Music review

Music review: Cassandra Wilson

PUBLISHED : Sunday, 22 March, 2015, 9:25am
UPDATED : Sunday, 22 March, 2015, 9:25am

Cassandra Wilson, Cultural Centre Concert Hall, Saturday  March 21, 2015

Coming Forth By Day, Cassandra Wilson’s tribute to Billie Holiday, the centenary of whose birth falls on April 7, won’t be released until that date, although advance copies were available for sale before and after the first night of her Hong Kong Arts Festival performances.

Consequently I, and presumably most of the rest of the audience, had little to base expectations on beyond some You Tube promotional clips, although she began touring the show in February. 

Wilson has come to Hong Hong straight from three nights at the Blue Note jazz club in Tokyo, and those performances, and two for the Hong Kong Arts Festival, are her only Asian dates. 

The first night was well attended, and an appreciative crowd heard Wilson and her band, already well rehearsed it seems, perform an electric 21st century re-imagining of some of the obvious, and some of the less obvious, highlights of the Lady Day repertoire.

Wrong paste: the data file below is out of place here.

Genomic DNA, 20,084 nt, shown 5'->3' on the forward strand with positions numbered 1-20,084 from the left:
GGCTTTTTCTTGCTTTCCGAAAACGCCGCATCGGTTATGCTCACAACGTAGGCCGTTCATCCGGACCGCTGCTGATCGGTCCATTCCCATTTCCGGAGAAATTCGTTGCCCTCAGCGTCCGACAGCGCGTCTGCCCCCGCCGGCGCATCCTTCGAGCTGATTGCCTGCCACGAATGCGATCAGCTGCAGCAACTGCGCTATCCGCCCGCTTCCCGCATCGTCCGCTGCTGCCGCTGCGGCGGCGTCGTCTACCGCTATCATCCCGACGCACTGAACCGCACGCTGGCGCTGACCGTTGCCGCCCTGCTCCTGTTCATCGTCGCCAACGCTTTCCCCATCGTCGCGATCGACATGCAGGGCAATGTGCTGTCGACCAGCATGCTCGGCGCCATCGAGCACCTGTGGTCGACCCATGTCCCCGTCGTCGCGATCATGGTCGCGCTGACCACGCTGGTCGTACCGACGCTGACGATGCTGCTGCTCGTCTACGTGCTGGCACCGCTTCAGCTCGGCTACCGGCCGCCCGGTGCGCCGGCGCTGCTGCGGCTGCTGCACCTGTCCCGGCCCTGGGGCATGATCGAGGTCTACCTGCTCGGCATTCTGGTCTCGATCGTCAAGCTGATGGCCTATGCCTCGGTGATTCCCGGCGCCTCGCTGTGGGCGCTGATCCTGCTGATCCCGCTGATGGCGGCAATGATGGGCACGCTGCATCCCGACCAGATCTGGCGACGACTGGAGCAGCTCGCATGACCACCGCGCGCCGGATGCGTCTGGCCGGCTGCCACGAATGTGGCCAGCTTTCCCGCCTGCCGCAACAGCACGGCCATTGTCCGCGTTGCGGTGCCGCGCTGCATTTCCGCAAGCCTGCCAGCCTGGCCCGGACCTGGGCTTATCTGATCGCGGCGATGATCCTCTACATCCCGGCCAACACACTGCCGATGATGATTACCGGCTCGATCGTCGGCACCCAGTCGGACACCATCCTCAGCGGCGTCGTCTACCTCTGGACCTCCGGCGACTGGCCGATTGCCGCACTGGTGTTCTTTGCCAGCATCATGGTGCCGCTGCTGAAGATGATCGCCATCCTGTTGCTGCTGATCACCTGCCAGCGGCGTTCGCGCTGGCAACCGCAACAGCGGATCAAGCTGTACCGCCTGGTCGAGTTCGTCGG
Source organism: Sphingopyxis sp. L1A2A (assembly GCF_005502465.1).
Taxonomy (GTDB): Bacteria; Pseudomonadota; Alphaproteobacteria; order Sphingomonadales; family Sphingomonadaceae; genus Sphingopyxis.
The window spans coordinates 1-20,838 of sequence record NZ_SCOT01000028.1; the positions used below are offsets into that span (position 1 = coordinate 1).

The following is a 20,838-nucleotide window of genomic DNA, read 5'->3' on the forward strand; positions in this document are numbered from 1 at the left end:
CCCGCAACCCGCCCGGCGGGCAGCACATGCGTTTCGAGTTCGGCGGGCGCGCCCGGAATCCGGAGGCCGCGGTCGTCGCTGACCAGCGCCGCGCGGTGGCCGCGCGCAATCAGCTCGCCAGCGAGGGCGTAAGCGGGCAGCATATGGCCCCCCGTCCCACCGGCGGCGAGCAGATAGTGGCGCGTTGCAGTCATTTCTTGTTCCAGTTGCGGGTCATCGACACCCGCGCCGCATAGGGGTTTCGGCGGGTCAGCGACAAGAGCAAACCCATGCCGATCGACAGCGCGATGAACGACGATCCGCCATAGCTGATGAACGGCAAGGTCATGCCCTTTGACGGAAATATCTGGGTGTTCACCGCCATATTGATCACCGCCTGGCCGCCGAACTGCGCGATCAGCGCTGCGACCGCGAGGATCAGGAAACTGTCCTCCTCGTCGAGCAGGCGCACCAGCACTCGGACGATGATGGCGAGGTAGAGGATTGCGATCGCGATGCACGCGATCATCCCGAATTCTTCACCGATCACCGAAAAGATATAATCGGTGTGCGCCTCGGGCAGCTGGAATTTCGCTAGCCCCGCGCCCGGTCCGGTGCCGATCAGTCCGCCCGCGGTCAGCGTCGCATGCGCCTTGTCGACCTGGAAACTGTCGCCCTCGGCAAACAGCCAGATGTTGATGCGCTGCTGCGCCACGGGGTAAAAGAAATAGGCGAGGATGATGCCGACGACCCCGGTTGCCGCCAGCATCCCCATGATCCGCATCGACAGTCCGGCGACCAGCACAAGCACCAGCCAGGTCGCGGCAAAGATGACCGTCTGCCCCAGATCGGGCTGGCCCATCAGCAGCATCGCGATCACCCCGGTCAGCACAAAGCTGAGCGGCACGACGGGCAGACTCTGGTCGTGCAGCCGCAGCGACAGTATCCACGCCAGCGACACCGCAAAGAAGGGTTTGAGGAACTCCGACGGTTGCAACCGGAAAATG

The songs, including Good Morning Heartache, You Go My Head, The Way You Look Tonight, and God Bless The Child have been re-imagined in the kind of twang guitar Americana idiom in which Bill Frisell specialises.

This certainly puts a different spin on them, but many of the subtleties of Wilson’s singing were lost in the amplified wash of processed electric guitar (Kevin Breit) and violin (Charlie Burnham). 

John Davis’s drum kit was amplified for a rock rather than jazz sound, leaving bassist Lonnie Plaxico, pianist Jon Cowherd and multiple woodwind player Robby Marshall to maintain some sort of  instrumental connection to the kind of  accompaniment we all usually associate with this repertoire. 

Wilson has said that her aim has been to capture something of Holiday’s tone and spirit while breathing fresh life into the arrangements. 

The spirit was there, and she was clearly absorbed in the songs, but the tone was overpowered by the instrumentation, although this may have been simply a matter of sound balance. 

There was nothing wrong with the playing per se though, and it was a particular pleasure to hear the great bassist Plaxico holding the whole thing together.

In addition to the songs Lady Day sang there was one original, the Last Song, dedicated to her and the great saxophonist Lester Young.

It was a fairly short show at around 90 minutes, including encores, but well received .